Another possibility for the declining average workweek is the Affordable Care Act. That law induces businesses with fewer than 50 full-time employees—full-time defined as 30 hours per week—to keep the number of hours low to avoid having to provide health insurance. The jury is still out on this explanation, but research by Luis Garicano, Claire LeLarge and John Van Reenen (National Bureau of Economic Research, February 2013) has shown that laws that can be evaded by keeping firms small or hours low can have significant effects on employment.
by Ryan Streeter on March 17, 2014. Follow Ryan on Twitter.
Ross Douthat has a characteristically good column on the individualism that surveys shows is at the heart of what defines the millennial generation:
[M]illennials’ skepticism of parties, programs and people runs deeper than their allegiance to a particular ideology. Their left-wing commitments are ardent on a few issues but blur into libertarianism and indifferentism on others. The common denominator is individualism, not left-wing politics: it explains both the personal optimism and the social mistrust, the passion about causes like gay marriage and the declining interest in collective-action crusades like environmentalism, even the fact that religious affiliation has declined but personal belief is still widespread. (emphasis added)
So the really interesting question about the millennials isn’t whether they’ll all be voting Democratic when Chelsea Clinton runs for president. It’s whether this level of individualism — postpatriotic, postfamilial, disaffiliated — is actually sustainable across the life cycle, and whether it can become a culture’s dominant way of life.
To get some perspective on individualism’s place in modernity, Ross turns to Robert Nisbet’s Quest for Community:
Trying to explain modern totalitarianism’s dark allure, Nisbet argued that it was precisely the emancipation of the individual in modernity — from clan, church and guild — that had enabled the rise of fascism and Communism.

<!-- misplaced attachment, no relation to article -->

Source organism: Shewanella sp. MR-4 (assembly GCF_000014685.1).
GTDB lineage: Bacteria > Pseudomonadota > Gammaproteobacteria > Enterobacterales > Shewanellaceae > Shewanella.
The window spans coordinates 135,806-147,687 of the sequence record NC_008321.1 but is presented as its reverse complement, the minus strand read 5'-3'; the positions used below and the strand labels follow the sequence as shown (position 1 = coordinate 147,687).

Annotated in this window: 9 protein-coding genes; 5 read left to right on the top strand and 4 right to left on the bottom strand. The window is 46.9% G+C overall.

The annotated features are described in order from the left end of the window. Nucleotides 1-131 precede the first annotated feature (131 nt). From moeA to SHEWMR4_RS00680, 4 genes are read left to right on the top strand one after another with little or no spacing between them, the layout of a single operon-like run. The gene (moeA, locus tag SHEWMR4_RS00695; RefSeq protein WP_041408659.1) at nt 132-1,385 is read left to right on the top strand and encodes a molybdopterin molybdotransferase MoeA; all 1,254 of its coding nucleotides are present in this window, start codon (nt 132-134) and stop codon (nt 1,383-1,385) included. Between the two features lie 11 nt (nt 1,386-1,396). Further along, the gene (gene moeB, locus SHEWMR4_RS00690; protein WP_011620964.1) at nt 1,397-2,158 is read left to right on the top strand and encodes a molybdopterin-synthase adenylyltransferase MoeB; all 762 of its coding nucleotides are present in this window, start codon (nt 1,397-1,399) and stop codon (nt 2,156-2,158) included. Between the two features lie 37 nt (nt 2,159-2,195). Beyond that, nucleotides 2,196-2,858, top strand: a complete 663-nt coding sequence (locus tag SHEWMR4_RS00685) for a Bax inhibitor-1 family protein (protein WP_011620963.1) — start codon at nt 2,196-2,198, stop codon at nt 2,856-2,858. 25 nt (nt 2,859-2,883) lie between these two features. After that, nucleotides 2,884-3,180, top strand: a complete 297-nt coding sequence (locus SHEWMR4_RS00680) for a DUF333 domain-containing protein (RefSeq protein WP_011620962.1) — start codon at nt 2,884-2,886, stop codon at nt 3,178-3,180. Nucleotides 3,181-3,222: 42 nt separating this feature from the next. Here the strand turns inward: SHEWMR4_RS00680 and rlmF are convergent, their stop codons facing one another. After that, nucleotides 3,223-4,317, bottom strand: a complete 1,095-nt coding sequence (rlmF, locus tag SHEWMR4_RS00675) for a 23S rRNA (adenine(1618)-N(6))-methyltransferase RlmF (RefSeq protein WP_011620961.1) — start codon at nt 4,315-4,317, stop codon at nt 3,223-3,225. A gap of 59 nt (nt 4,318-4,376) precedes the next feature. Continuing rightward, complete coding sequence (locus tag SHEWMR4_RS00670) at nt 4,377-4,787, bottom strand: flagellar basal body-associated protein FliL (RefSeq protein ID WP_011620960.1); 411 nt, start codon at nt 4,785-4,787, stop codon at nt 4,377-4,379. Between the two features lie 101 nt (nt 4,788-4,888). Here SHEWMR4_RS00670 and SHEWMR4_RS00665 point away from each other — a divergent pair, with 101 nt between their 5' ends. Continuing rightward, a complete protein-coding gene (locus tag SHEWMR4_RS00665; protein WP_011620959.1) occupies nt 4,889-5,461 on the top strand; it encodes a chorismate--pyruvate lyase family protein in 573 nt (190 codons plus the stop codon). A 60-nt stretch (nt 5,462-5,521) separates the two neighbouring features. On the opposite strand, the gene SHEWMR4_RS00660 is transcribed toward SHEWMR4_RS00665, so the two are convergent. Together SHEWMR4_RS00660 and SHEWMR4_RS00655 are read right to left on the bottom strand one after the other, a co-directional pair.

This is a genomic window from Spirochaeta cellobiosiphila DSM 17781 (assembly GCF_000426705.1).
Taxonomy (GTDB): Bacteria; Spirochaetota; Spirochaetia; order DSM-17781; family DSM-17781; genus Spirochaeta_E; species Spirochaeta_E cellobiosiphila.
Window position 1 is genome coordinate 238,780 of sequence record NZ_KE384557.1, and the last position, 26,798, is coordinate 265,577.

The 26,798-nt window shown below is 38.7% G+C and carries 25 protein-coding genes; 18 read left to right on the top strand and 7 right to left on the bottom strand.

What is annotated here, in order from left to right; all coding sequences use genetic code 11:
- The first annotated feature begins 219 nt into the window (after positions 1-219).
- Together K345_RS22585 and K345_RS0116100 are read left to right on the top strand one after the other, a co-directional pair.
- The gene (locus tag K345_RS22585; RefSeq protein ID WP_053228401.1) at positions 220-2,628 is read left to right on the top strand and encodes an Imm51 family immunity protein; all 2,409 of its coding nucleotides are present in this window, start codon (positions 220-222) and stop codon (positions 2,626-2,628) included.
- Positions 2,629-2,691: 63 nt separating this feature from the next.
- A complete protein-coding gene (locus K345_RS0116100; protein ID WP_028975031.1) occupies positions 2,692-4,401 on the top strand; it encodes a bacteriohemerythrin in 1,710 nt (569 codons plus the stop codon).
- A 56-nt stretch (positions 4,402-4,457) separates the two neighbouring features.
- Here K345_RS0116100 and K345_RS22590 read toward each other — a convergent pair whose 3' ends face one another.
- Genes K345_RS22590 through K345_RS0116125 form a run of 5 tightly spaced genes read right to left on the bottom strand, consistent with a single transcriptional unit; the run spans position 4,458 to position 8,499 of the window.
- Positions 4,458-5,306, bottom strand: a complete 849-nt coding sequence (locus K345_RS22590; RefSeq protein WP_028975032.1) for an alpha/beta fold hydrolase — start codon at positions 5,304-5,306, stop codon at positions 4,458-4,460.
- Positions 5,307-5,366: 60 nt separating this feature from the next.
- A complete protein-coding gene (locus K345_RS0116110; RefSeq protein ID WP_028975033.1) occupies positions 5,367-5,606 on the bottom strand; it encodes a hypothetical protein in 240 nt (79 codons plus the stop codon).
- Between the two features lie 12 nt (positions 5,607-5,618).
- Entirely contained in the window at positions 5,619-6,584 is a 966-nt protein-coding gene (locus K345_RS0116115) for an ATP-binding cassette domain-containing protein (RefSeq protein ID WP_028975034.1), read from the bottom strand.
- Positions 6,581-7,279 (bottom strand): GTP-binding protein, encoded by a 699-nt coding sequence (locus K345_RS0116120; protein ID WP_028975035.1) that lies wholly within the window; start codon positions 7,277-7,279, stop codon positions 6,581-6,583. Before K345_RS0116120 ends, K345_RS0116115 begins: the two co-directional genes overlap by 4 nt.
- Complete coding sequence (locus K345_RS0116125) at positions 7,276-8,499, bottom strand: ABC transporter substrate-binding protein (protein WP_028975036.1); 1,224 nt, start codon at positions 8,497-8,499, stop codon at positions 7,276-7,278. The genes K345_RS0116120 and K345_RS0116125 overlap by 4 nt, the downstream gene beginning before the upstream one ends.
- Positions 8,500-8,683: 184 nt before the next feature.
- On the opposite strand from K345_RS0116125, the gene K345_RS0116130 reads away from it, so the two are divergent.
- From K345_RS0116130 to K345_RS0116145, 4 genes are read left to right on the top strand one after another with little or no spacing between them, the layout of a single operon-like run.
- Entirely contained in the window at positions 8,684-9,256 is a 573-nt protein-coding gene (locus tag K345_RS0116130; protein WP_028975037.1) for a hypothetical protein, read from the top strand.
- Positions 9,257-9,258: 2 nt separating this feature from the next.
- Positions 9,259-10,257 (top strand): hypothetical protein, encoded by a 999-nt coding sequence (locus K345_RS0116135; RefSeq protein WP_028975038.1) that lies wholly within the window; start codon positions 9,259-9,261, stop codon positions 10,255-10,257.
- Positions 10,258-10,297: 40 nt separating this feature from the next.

In the increasing absence of local, personal forms of fellowship and solidarity, he suggested, people were naturally drawn to mass movements, cults of personality, nationalistic fantasias. The advance of individualism thus eventually produced its own antithesis — conformism, submission and control.
You don’t have to see a fascist or Communist revival on the horizon (I certainly don’t) to see this argument’s potential relevance for our apparently individualistic future. You only have to look at the place where millennials — and indeed, most of us — are clearly seeking new forms of community today.
That place is the online realm, which offers a fascinating variation on Nisbet’s theme. Like modernity writ large, it promises emancipation and offers new forms of community that transcend the particular and local. But it requires a price, in terms of privacy surrendered, that past tyrannies could have only dreamed of exacting from their subjects.
That’s a hypothesis Michael Barone is testing in his latest column. When I first read his headline, I thought, no, tougher sentencing and better policing have done the trick. But as I read his column, I became more curious. Maybe he’s onto something. This should be tested some more. He writes:
The welfare reform work requirements may also be contributing — this is my hypothesis — to the remarkable decline in violent crime in America over the last 20 years.
A second factor, starting more than 30 years ago, was tougher sentencing, which kept many violent criminals off the street.
Still another factor may be a change in the mindset of those most likely to commit crimes, males age 15 to 25, particularly (unpleasant to say, but true) black and Hispanic males in that age cohort. This at-risk population seems to be committing many fewer crimes than their counterparts did 25 years ago.
A disproportionate number in both cases were sons of single mothers on welfare. But the 1989 15-to-25s had mothers who stayed at home and collected welfare checks.
Today’s 15-to-25s were more likely to have mothers who, if they collected welfare, had to hold a job. Mothers with jobs are away from home during work hours.
But they are also likely to have more moral authority. They bring home the bacon and are entitled to demand good behavior in return.
And, especially if they move ahead at work, they set a better example for their children, male and female. They show that there is a connection between honest effort and legitimate reward. A mother who earns success shows her children they can, too.